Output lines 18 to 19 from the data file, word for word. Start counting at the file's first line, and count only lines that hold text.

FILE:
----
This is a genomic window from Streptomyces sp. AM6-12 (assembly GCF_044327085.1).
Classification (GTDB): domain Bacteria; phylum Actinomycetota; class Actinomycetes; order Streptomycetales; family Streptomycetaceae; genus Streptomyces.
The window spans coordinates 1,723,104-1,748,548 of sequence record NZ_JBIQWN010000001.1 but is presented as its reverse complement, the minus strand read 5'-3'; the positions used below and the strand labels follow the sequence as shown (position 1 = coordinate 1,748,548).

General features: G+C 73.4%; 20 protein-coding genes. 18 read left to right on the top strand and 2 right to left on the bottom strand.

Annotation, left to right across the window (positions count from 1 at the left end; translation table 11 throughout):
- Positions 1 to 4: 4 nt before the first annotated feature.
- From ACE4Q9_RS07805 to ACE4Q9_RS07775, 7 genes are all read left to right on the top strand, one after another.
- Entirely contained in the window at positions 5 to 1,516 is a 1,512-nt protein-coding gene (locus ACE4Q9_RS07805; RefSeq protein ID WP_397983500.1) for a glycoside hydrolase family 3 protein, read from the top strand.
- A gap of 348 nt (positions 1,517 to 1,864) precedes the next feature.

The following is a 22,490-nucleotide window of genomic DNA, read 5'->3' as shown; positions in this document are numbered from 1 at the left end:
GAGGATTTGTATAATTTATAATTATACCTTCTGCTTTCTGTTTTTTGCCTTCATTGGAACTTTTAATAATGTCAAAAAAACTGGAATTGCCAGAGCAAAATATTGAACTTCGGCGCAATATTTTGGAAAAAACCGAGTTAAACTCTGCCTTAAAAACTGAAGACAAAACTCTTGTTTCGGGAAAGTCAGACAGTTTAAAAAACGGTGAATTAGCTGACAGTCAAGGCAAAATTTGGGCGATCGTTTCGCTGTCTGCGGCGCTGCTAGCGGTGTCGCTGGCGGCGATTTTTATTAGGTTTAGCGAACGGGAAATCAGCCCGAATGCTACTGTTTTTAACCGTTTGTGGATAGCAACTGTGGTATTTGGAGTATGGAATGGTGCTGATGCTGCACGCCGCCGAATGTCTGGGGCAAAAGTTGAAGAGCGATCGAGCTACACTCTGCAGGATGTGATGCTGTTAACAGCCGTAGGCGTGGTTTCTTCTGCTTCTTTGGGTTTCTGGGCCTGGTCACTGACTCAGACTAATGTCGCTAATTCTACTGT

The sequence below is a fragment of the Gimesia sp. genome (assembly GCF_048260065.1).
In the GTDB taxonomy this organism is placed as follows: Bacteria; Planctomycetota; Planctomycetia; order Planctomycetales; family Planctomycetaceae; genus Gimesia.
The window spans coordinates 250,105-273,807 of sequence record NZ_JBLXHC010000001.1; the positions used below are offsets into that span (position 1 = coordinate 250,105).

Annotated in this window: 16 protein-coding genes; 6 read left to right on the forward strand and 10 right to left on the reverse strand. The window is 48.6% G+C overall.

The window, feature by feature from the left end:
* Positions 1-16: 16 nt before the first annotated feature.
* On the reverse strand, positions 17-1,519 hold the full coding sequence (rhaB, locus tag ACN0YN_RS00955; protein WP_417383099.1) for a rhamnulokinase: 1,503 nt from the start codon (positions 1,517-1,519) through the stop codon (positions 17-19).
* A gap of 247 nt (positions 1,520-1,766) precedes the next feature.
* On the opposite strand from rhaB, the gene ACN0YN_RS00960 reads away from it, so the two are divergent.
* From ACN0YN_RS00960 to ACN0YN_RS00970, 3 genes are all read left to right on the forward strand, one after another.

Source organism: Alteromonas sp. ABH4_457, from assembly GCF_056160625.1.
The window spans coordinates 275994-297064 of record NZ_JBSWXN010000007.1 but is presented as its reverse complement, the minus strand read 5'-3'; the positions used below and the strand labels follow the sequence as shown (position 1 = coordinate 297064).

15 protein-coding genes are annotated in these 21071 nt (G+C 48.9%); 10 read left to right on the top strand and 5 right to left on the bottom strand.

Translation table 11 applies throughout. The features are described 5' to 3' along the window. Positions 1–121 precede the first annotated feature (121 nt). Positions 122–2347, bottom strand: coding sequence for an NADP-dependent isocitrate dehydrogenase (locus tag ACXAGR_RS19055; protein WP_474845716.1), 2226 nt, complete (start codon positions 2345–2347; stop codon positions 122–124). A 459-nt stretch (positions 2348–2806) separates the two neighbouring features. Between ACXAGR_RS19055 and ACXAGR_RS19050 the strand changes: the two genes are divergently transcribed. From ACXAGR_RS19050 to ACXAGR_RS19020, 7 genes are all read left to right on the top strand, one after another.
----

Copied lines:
* On the reverse strand, positions 17-1,519 hold the full coding sequence (rhaB, locus tag ACN0YN_RS00955; protein WP_417383099.1) for a rhamnulokinase: 1,503 nt from the start codon (positions 1,517-1,519) through the stop codon (positions 17-19).
* A gap of 247 nt (positions 1,520-1,766) precedes the next feature.